|Near Linton-on-Ouse, North Yorkshire in England|
Shown within North Yorkshire
|Type||Royal Air Force station|
|Owner||Ministry of Defence|
|Operator||Royal Air Force|
|Group Captain I Laing MA FRAeS RAF|
|Identifiers||IATA: HRT, ICAO: EGXU, WMO: 03266|
|Elevation||16 metres (52 ft) AMSL|
RAF Linton-on-Ouse (IATA: HRT, ICAO: EGXU) is a Royal Air Force station at Linton-on-Ouse in North Yorkshire, England, 10 miles north-west of York. It is currently a major flying training centre, one of the RAF's busiest airfields. It has satellite stations at RAF Topcliffe and RAF Dishforth.
When the Second World War began, bombers were launched from Linton to drop propaganda leaflets over Germany and the base was eventually used to launch bombing raids on Norway, The Netherlands, Germany, and Italy. Linton was one of 11 stations allocated to No. 6 Group, Royal Canadian Air Force during the war.
At the end of the war the station was involved with transporting passengers and freight back to the UK. After which it became a Fighter Command station operating the Gloster Meteor, Canadair Sabre and Hawker Hunter until it was closed for maintenance in 1957.
Today, Linton-on-Ouse is used to provide fast jet pilot training before they move onto the BAE Hawk T.1 aircraft at No 4 FTS, RAF Valley in Wales. Weapon Systems Operators receive part of their training here also. In addition, the base is used by 642 VGS (Volunteer Gliding Squadron) to teach Air Cadets how to fly the Grob Vigilant aircraft. The station houses a memorial room which recounts the history of the base and the units which have been associated with it.
In 1999 the entire NCO married quarter site at Linton Woods were purchased by The Welbeck Estate Group and underwent a major upgrade.
RAF Topcliffe was opened in 1940 as a bomber station under the control of RAF Bomber Command. In recent years the base has been primarily used for pilot training. It has been used by parachute display teams. The base is currently used by 645 Volunteer Gliding Squadron to training members of the Air Training Corps to fly self-launching gliders.
RAF Dishforth opened in 1936 as a bomber airfield. After the war it began work as a training airfield and was used to convert pilots to the Douglas Dakota transport aircraft. The base is called Dishforth Airfield and currently used as an Army Air Corps helicopter base and as a relief landing ground for Linton on Ouse.
The only basic fast-jet training squadron based at RAF Linton-on-Ouse is now 72 Squadron. The squadron holds Reserve status and is designated as 72(R). The squadron operates the Tucano T.1 and include both RAF and RN Fleet Air Arm personnel. Alongside this, Yorkshire Universities Air Squadron relocated to RAF Linton-on-Ouse in 2014, operating the Grob Tutor T1 aircraft.
No 5 Squadron Royal Air Force Police, who form part of 1 Police Wing, RAF Police. Their responsibility is for the policing and security of RAF Linton on Ouse and it's satellite stations. RAF Police personnel also deploy on operations throughout the world from this role.
Until January 2012, a second training squadron, 207 Squadron was also resident, but was disbanded as a result of the 2010 Strategic Defence and Security Review on 13 January 2012, 6 months short of the 10th anniversary or the Squadrons' reformation. Some of 207 Squadrons aircraft have been distributed to other units or bases for use or placed in withdrawn storage, but some remain in store on site to be used as reserve aircraft allowing rotation of aircraft to balance out the airframe life and to act as spares sources.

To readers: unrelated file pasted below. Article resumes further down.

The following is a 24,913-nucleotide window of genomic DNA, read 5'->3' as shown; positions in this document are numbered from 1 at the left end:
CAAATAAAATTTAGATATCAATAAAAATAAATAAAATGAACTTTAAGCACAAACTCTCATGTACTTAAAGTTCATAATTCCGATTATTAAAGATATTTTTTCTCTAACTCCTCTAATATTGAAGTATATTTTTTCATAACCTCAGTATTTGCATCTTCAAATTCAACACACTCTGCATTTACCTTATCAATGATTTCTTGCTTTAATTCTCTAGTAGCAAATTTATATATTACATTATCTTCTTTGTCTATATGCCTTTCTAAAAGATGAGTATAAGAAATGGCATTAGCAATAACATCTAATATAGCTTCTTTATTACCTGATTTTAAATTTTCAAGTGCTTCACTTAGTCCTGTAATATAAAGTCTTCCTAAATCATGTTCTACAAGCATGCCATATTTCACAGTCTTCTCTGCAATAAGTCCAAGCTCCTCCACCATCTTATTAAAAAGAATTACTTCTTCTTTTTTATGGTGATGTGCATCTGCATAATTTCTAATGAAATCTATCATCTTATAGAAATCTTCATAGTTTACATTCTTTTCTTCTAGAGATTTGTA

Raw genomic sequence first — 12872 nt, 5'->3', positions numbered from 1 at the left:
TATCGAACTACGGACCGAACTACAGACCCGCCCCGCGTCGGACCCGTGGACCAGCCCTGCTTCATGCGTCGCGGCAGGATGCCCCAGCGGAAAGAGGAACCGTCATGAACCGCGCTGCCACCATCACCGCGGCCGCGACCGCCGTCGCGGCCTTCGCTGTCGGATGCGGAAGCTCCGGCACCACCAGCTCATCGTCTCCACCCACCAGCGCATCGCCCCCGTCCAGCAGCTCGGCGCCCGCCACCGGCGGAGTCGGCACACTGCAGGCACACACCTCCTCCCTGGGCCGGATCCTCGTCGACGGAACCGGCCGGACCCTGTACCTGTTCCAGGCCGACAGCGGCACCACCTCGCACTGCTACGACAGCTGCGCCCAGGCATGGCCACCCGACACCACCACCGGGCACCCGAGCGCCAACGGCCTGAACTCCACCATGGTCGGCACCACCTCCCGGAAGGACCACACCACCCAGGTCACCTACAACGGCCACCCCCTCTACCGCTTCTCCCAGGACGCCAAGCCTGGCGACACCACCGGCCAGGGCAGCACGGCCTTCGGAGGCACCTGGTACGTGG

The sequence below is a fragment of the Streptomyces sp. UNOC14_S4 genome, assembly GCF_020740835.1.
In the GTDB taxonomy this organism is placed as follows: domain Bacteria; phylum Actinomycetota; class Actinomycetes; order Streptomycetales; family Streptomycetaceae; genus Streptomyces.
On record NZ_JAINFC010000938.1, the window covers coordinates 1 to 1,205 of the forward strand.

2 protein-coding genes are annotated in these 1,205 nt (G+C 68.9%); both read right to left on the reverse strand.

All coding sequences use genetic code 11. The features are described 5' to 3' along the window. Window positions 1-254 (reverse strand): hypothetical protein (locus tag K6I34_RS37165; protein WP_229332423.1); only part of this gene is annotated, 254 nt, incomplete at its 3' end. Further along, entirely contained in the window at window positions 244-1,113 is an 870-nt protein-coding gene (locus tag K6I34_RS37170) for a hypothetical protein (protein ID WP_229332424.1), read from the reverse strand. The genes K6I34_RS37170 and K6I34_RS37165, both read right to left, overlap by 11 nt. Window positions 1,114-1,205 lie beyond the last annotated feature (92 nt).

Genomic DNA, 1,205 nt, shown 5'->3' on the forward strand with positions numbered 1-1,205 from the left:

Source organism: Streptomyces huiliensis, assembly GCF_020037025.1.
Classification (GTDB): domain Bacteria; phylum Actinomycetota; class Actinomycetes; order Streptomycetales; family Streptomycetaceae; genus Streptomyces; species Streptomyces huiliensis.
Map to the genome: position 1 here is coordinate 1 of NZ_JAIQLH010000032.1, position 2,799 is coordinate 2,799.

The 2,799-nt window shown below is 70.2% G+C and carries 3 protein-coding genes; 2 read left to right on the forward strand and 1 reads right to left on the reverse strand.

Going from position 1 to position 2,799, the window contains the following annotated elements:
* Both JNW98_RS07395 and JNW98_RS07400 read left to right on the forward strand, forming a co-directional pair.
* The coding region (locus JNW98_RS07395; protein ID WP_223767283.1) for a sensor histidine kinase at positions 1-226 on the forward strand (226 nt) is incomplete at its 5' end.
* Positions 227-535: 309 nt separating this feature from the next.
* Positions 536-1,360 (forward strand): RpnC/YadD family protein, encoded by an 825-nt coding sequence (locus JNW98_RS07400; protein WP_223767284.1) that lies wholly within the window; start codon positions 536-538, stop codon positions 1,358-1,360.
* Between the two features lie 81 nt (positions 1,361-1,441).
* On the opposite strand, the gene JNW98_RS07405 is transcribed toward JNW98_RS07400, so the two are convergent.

In the summer of 1960 and 1961, the perimeter track and parts of two runways were used to form the 1.7 mile, Linton-on-Ouse circuit, on what was still an operational RAF base, with the racing organised by the Northern of the British Racing and Sports Car Club. It would appear that only two meetings were held; 10 July 1960 and 9 July 1961.
The 1960 meeting was held in torrential rain and Tony Hodgetts recalls blue sparks coming off his fingers as he cranked the field telephone which was used by the marshals to communicate with race control. The meeting was dominated by Jimmy Blumer in his Cooper Monaco.
The final meeting in 1961 was marred by a fatal accident to a flag marshal. The driver of the Formula Junior car involved was a serving RAF officer and, following the inquest into the death of the marshal, the venue was no longer available. After this sad incident and a near fatality to another flag marshal at Full Sutton Circuit, Tony Hodgetts and Garth Nicholls started a campaign which resulted in flag marshals working face to face instead of back to back, a system which is still in use and is considerably safer.
November 2008 incident
In early November 2008 Wing Commander Paul Gerrard, who is based at the station, was involved in an unusual mid-air rescue. Sixty-five-year-old Jim O'Neill was flying a four-seater Cessna 182 from Scotland to Essex after a family holiday, when he had a stroke which caused temporary blindness. Gerrard was on a training flight, and after being alerted to the situation, located O'Neill's aircraft and over a 45-minute period, guided O'Neill to a safe landing at Linton.
- Halpenny, Bruce Barrymore Action Stations: Military Airfields of Yorkshire v. 4 - Page 122
- Halpenny, Bruce Barrymore Action Stations: Military Airfields of Yorkshire v. 4 - Page 130
- "Relatives of hero pilot visit building named in his honour". www.raf.mod.uk. Retrieved 2008-01-23.
- Peter Swinger, "Motor Racing Circuits in England : Then & Now" (Ian Allan Publishing, ISBN 0 7110 3104 5, 2008)
- Wainwwork=The Guardian, Martin (2008-11-08). "Pilot Struck blind in flight shepherded to safe landing by RAF". Retrieved 2008-11-10.
|Wikimedia Commons has media related to RAF Linton-on-Ouse.|
- RAF Linton-on-Ouse
- 642 Volunteer Gliding Squadron
- Airport information for EGXU at World Aero Data. Data current as of October 2006.